This essay Australia has a total of 1997 words and 11 pages.
The name of Australia comes from the Latin word Australis, which means southern. Since it lies entirely in the southern hemisphere, Australia is most commonly referred to as "down under". Australia, being a country, is also a continent. In land area it?s the sixth largest for a country and the smallest continent.
Australia is a very dry, thinly populated country. Very few coastal areas receive enough rainfall to support a large population. The largest group of Australian people live in two large cities, Sydney and Melbourne. The vast interior is mainly desert or grassland and there are very few settlements. As a whole, the country has a density of six people per square mile.
The down under is famous for vast wide-open spaces, bright sunshine, bikini-clad beauties, enormous numbers of sheep and cattle, and unusual wildlife. Kangaroos, Koalas, platypuses, and wombats are a few of the erotic animals that live here.
Australia was originally settled by Great Britain as a prison colony in the late 1700?s, so now most Australian people are of British ancestry. The immigrants brought all the customs too, such as driving on the left side of the road and their favorite warm drink, tea. They also speak English as the official language with their own Australian terms.
The northern third of the Australian continent lies in the tropics and is warm or hot year round. The rest of the country lies south of the tropics and has warm summers and mild cool winters. The rainfall is seasonal in Australia.
In the wet season, heavy downpours and violent storms cause floods. But the droughts that plague the nation are far more serious than any flood. Just about every section of Australia has a drought in the dry season. These droughts cause severe water shortages and cause the need for dramatic conservation laws as well as droughts there is also brush fires.
Rivers in Australia are one of its most vital resources. They supply the cities and towns with the much-needed water. They also supply the farms with irrigation water. Though the rivers are dry most of the year, dams and reservoirs keep water during the dry season.
Australia can basically be split into 3 parts-the eastern highlands, central lowlands, and the western plateau.
The highlands consist mainly of high plateaus and broken-in places by hills, low mountain ridges, and gorges. Grasses or forest cover most of the plateaus, but some have fertile lands for crops. The southern part is most likely the most heavily populated part in all Australia, from Brisbane to Melbourne. In the southern region lie the Australian Alps. The Murray River, Australia?s only river that constantly flows from the Alps, is the longest river.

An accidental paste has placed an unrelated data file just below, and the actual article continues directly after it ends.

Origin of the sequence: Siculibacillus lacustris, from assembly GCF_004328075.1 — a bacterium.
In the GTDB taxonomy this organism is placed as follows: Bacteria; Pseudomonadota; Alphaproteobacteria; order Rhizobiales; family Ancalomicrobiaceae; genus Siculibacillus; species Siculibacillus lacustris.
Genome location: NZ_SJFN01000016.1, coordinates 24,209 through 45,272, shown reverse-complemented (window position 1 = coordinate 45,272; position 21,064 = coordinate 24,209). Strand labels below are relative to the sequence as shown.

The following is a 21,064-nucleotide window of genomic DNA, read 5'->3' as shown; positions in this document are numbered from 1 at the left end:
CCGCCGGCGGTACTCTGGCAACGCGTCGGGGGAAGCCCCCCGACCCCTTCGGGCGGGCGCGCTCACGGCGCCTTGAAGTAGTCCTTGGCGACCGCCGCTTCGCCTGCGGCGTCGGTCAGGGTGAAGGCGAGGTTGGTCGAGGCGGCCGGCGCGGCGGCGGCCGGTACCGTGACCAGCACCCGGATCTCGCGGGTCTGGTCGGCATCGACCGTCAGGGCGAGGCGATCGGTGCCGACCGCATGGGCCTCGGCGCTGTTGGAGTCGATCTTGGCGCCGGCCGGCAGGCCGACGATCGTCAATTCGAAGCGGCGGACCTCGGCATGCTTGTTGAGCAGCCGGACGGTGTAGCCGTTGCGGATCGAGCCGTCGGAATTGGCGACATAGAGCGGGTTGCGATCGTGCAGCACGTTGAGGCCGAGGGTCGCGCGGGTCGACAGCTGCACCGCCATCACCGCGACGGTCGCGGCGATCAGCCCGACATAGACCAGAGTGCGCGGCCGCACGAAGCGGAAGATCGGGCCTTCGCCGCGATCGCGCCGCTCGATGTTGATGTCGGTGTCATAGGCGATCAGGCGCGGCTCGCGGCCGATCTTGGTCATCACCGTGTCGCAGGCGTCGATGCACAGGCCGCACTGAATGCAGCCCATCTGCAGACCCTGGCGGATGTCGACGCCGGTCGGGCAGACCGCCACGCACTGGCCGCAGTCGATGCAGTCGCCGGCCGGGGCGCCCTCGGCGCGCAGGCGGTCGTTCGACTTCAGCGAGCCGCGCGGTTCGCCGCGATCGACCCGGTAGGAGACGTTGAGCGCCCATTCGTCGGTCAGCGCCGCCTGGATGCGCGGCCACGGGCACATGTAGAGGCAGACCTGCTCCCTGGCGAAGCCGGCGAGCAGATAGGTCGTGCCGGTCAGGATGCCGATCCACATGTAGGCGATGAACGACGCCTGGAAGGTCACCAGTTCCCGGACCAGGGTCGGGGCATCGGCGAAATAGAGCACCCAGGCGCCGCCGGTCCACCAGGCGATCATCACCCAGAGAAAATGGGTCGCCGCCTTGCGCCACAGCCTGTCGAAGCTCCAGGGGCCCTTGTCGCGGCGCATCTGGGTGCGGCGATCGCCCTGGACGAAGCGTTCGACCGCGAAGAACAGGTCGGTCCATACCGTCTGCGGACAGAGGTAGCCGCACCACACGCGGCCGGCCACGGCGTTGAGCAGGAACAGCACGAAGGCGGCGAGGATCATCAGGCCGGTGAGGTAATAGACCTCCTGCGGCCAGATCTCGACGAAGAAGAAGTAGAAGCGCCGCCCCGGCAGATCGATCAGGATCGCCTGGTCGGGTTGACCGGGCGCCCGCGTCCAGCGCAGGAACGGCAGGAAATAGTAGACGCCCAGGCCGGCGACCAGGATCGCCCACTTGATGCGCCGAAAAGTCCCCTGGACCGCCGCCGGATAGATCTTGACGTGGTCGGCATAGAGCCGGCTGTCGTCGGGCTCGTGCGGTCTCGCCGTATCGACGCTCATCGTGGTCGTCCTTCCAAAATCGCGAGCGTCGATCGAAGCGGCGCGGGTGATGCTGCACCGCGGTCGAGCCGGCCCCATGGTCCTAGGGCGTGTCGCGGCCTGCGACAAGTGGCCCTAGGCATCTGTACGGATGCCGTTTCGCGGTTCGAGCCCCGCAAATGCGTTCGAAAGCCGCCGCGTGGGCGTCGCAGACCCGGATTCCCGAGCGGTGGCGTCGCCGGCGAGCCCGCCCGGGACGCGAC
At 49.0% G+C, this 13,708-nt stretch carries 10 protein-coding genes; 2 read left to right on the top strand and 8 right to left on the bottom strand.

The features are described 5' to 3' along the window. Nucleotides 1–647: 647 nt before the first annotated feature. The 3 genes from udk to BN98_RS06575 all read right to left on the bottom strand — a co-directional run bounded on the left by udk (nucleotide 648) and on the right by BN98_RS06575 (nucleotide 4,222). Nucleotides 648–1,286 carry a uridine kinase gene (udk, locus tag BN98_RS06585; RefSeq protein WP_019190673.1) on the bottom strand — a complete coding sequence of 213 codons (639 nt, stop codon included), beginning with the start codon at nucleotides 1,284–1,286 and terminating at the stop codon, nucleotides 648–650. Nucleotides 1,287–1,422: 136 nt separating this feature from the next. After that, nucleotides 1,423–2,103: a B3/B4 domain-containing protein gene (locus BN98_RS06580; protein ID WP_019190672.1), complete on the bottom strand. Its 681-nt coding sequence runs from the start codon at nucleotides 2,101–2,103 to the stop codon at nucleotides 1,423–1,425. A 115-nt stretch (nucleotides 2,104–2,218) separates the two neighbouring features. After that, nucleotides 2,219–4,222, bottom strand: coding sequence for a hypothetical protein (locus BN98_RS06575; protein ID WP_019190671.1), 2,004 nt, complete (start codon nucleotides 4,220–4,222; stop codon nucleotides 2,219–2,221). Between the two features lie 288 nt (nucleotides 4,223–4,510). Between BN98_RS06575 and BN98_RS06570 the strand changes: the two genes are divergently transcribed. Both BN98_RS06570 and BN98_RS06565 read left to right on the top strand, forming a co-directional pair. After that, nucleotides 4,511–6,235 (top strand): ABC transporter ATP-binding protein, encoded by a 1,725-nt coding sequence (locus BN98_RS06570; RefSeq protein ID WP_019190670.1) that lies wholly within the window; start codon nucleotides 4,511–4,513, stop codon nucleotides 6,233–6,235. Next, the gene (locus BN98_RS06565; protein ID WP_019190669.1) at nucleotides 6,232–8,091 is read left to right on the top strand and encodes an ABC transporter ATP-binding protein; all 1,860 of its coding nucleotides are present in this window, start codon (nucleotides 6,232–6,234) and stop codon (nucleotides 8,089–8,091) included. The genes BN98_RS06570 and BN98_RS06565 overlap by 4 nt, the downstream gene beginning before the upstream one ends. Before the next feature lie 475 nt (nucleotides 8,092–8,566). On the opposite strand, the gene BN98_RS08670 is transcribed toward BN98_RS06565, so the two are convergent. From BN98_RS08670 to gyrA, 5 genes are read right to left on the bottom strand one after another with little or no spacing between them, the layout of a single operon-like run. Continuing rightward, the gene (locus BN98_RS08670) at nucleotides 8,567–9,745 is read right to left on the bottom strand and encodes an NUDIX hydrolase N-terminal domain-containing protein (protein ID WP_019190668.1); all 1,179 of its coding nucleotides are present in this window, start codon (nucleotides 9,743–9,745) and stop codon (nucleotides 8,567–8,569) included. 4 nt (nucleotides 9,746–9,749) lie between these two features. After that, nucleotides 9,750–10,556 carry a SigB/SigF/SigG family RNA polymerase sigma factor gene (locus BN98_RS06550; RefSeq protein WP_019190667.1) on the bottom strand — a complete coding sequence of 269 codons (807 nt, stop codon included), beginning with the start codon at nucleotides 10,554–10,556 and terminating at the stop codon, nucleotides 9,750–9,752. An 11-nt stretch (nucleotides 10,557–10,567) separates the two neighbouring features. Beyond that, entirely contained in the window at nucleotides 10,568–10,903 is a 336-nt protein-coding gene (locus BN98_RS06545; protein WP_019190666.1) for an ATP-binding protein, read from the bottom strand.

Australia?s second major region, the central lowlands, is generally a flat area with infrequent rainfall along the north and south coasts and near the eastern highlands. Farmers in the southern region grow wheat but most of the region is to hot or to dry for crops. However the course grass or shrubs that cover the land make it suitable for livestock. The two large towns in the region have fewer than 30,000 people.
Australia?s third major region, the western plateau, covers the western two thirds of Australia. A vast, dry, treeless plateau extends about 400 miles along the regions southern edge; while the central part is mostly desert. A lot of the desert area consists of swirling sands that often drift into giant dunes. In places the desert gives way to land covered by grass and shrubs. Grazing livestock can then use the land. The north and south has the regions heaviest rainfall. The regions two largest cities are Adelaide and Perth.
The bush, as the Australians call it, refers to the countryside. The term outback refers specifically to the interior of the country, with is mainly open countryside including vast expanses of grazing land. About 13 percent of Australia?s people live in these rural areas. Many people live extremely isolated lives on sheep and cattle ranches called stations. Some of the largest stations cover more than 1,000 square miles from the nearest town.
The outback has few paved roads so travel by car is difficult or impossible. Floods sometimes close roads for weeks at a time. Most wealthy farm families own a light airplane, which they use to travel to town. Other families get to town only a few times a year making it difficult to maintain necessities.
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